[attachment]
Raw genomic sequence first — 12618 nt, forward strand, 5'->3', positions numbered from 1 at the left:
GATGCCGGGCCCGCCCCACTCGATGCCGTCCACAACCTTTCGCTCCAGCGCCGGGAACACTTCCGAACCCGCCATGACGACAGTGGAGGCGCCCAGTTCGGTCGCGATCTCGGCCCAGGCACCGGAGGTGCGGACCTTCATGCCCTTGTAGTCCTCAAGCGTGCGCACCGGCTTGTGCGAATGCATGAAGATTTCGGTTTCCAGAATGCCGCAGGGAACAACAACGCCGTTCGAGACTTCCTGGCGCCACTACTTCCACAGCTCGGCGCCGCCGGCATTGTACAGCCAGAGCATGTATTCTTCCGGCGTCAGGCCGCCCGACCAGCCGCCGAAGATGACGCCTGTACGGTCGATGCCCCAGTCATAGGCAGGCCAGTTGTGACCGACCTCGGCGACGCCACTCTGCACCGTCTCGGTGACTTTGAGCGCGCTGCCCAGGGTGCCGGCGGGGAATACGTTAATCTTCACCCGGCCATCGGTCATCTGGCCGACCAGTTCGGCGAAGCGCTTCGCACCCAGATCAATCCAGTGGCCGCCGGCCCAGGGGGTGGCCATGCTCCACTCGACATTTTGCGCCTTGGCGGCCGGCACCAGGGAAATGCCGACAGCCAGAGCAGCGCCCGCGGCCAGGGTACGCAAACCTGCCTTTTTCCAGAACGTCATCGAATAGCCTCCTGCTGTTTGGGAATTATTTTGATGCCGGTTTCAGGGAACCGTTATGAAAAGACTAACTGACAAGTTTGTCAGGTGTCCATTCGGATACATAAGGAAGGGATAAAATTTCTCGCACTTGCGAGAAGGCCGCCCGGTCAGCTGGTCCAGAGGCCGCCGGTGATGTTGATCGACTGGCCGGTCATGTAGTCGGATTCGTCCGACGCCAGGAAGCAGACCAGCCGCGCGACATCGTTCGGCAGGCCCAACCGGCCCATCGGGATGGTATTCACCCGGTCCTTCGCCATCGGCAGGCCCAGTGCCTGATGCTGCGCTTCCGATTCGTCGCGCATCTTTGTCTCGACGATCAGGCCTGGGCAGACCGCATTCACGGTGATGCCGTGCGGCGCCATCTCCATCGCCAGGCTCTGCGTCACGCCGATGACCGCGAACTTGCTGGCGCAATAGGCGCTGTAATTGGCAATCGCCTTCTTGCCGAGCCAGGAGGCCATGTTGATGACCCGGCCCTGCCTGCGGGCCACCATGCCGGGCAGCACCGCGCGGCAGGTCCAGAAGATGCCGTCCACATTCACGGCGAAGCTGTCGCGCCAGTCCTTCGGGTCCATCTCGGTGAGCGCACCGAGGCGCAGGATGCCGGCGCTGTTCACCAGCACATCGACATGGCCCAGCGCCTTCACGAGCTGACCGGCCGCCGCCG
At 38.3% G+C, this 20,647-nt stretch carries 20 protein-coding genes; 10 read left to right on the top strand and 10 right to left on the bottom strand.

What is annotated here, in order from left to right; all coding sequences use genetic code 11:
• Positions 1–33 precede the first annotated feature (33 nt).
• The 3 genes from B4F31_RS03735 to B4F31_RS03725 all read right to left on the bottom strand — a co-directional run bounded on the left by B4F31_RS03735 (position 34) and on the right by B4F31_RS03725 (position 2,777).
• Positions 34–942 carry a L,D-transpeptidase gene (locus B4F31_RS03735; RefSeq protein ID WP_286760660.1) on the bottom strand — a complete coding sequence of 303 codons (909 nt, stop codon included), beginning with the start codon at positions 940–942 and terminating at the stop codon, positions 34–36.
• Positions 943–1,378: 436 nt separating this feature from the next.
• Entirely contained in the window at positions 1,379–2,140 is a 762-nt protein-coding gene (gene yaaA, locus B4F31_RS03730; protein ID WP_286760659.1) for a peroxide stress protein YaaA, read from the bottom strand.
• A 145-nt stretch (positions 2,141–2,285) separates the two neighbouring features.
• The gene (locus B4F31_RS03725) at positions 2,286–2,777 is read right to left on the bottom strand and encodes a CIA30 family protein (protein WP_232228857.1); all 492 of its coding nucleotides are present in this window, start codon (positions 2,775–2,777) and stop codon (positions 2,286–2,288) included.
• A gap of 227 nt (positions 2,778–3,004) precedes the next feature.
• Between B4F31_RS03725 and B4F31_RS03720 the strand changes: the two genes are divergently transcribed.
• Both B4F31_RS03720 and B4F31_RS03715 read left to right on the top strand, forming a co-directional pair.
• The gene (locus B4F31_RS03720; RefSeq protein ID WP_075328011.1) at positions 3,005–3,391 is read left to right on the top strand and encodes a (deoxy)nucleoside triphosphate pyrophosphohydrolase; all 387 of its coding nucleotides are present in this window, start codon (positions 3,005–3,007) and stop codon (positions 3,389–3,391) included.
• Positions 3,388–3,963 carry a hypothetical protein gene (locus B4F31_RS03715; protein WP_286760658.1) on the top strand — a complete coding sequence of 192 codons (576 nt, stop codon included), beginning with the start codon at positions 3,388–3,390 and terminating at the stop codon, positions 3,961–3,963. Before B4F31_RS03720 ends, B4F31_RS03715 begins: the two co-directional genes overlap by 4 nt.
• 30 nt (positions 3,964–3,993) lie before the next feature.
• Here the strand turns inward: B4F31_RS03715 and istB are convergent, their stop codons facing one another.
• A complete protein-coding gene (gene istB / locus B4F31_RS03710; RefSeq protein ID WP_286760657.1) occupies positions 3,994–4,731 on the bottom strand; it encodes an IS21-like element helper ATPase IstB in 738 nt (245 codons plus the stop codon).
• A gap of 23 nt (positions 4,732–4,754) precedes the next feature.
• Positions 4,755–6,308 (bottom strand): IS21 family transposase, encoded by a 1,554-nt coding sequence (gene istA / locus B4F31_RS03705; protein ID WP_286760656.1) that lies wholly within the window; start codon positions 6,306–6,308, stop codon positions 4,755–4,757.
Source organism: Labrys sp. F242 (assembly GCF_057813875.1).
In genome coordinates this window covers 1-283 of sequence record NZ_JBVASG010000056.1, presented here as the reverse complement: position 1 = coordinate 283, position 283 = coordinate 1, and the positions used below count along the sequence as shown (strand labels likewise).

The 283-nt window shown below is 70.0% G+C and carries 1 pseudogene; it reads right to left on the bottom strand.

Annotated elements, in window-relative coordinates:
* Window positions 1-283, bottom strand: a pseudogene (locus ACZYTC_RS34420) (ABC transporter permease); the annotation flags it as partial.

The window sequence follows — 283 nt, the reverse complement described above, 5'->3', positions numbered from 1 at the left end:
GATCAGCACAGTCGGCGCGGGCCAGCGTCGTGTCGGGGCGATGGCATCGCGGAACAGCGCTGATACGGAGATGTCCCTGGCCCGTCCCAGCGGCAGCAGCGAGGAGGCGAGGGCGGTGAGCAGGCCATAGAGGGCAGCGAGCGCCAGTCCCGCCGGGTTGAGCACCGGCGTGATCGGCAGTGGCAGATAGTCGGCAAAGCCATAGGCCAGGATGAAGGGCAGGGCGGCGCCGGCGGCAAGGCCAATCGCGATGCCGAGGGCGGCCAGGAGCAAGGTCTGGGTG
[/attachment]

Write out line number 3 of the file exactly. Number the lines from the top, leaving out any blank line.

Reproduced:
At 38.3% G+C, this 20,647-nt stretch carries 20 protein-coding genes; 10 read left to right on the top strand and 10 right to left on the bottom strand.